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Tuesday, May 31, 2016

Ada or Ardor: A Family Chronicle (1969) by Vladimir Nabokov

photograph of a model who looks like Ada is described as a young woman in the book.
Book Review
Ada or Ardor: A Family Chronicle (1969)
 by Vladimir Nabokov

   Ada is the capstone to Vladimir Nabokov's distinguished career as a novelist, a six hundred fever dream/paean to an incestuous life long relationship between two cousins (who are actually brother and sister) Van, the narrator, and Ada.  The events of Ada take place not on Earth, or "Terra" as it's called, but an "anti-terra" which is exactly like the Earth except all physical locations have different names. Van and Ada come from an impossibly aristocratic family that you would say is Russian-American by way of France, were all the names of places in anti-terra changed.

  Ada is dirty in a way that Lolita is not. Van and Ada are a gleefully depraved pair, and the initiation of their affair when Ada is but 12 years old is beyond the pale of the adolescent Lolita.  The positioning of Ada in Nabokov's parallel universe is disorienting, as is his insistence on utilizing the modernist technique of moving around, backwards and forwards in time, without signaling the reader.   The effect is something akin to either magical realism or post-modernism, although neither term actually describes the impact that Ada has on the reader.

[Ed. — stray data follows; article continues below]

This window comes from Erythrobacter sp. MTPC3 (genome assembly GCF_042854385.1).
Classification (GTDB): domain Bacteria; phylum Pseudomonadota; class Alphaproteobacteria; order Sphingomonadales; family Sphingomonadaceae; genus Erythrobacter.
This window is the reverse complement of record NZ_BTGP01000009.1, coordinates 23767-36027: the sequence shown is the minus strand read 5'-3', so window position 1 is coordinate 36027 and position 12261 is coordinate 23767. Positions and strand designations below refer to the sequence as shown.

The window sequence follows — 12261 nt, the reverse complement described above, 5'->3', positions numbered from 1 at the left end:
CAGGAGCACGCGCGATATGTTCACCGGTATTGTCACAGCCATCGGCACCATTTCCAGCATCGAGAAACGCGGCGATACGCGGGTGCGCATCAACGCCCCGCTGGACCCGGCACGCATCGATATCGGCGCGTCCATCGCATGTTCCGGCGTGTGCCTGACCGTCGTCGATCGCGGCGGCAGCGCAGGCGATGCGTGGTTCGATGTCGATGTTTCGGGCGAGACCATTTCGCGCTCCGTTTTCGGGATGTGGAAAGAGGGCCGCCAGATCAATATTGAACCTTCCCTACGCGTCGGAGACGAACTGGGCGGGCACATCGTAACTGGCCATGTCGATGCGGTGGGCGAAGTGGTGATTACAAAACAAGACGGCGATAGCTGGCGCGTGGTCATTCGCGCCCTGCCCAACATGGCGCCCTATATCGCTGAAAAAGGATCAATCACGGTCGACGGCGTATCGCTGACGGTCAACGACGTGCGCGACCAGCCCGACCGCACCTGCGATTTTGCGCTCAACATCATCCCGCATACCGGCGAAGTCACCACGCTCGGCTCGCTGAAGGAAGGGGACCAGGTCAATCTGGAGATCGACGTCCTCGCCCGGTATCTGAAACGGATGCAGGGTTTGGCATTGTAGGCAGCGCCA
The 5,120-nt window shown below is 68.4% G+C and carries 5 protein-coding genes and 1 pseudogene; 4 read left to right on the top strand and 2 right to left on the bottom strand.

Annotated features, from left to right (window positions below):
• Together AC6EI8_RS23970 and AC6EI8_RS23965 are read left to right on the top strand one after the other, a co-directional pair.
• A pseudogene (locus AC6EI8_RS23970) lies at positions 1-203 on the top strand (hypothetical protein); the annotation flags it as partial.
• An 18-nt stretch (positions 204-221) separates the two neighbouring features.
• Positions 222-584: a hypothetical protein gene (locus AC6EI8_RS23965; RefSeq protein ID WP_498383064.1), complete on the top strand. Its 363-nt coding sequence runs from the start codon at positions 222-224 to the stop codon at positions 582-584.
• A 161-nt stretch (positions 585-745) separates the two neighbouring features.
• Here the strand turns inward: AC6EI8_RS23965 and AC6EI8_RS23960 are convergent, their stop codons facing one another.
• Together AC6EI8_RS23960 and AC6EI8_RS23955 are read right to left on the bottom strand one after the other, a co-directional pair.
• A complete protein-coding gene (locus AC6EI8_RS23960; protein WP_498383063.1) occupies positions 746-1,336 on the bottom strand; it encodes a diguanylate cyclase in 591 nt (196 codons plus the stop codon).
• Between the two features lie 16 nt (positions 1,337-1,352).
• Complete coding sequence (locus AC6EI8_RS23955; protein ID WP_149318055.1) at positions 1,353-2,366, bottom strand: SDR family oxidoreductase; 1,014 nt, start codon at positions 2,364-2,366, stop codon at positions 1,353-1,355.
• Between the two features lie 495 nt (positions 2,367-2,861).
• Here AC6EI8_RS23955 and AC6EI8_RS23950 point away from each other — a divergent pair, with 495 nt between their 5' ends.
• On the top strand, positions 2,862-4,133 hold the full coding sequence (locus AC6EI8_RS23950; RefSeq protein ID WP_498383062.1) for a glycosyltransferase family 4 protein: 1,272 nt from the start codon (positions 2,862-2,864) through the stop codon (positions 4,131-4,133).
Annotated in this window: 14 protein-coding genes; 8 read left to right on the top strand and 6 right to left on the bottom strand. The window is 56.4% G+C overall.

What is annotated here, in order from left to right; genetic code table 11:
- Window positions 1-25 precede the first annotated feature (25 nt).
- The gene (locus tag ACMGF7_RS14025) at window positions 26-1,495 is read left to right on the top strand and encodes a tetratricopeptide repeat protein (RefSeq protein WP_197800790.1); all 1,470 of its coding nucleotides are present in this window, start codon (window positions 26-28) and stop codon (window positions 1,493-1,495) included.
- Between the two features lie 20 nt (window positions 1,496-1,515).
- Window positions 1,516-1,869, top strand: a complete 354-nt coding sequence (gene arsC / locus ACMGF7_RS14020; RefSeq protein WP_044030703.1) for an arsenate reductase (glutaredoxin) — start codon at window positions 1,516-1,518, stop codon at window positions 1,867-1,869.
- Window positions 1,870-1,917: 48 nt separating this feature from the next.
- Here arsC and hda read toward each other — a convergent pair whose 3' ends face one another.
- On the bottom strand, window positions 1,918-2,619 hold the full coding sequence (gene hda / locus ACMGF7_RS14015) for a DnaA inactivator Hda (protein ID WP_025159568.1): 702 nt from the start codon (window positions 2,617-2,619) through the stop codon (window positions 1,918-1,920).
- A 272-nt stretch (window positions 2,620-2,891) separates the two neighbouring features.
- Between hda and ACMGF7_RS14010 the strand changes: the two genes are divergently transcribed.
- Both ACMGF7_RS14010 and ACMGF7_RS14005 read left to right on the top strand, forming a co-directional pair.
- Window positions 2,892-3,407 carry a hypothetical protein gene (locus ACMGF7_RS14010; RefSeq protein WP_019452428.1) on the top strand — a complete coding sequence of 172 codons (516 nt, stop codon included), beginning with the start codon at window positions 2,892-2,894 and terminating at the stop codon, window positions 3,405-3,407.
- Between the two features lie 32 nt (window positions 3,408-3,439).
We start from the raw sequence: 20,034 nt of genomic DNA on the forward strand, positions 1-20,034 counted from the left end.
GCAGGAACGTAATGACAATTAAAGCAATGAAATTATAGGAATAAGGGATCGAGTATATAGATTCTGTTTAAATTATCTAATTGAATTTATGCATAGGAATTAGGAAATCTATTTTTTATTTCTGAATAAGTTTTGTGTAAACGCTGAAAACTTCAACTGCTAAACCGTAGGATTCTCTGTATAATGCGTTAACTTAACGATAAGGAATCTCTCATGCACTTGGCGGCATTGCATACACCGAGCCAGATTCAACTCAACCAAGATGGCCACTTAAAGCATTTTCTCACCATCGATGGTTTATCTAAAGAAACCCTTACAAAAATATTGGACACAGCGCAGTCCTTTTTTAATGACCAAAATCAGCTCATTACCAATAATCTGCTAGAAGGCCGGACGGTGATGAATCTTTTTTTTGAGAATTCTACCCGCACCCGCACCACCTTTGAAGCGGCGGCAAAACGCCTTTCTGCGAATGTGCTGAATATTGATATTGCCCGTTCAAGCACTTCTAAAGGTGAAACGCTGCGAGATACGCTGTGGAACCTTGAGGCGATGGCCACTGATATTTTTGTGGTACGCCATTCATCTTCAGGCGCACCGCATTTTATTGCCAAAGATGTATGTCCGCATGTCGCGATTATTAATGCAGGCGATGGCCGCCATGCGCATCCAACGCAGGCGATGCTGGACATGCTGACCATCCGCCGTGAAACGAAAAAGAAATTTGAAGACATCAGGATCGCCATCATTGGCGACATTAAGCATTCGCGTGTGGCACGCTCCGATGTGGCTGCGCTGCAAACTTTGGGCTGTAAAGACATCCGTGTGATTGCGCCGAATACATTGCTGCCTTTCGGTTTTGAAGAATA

Their young love is eventually discovered, and they are forced to part.  Ada marries suitably, and Van spends the next half century as a peripatetic professor of psychology.  Like, Lolita, the prurient interest aroused by an illicit love affair between two cousin/siblings is dissipated over the course of 600 pages.  The adult Van bears some resemblance to Lolita's dissipated aristocrat Humbert Humbert, but unlike Humbert, adult Van does not pursue love outside the pale of descent society.  Ada herself disappears almost entirely for the middle 400 pages of the book named after her.

  The ending, while not exactly upbeat, is a happy one in that Ada and Van may or may not die together, after a half century apart.  Ada marks the conclusion of Nabokov's contribution to the 1001 Books project.  The four books included: Ada, Pale Fire (1962), Pnin(1957) and Lolita (1955), followed one another in Nabokov's publication history.  None of his Russian language novels or novellas made it into the 1001 Books, list nor did any of his short story collections or anything published after Ada.  He is certainly a unique figure in 20th century literature, and in my opinion he's one of the top 10 novelists of all time.  Others I would put on that list, roughly half way through the 1001 Books project are Daniel Defoe, Jane Austen, Charlotte Bronte, Charles Dickens, Ernest Hemingway and William Burroughs.  I would also want to add Thomas Pynchon, and leave one slot available for unfamiliar authors who published between 1970 and today.

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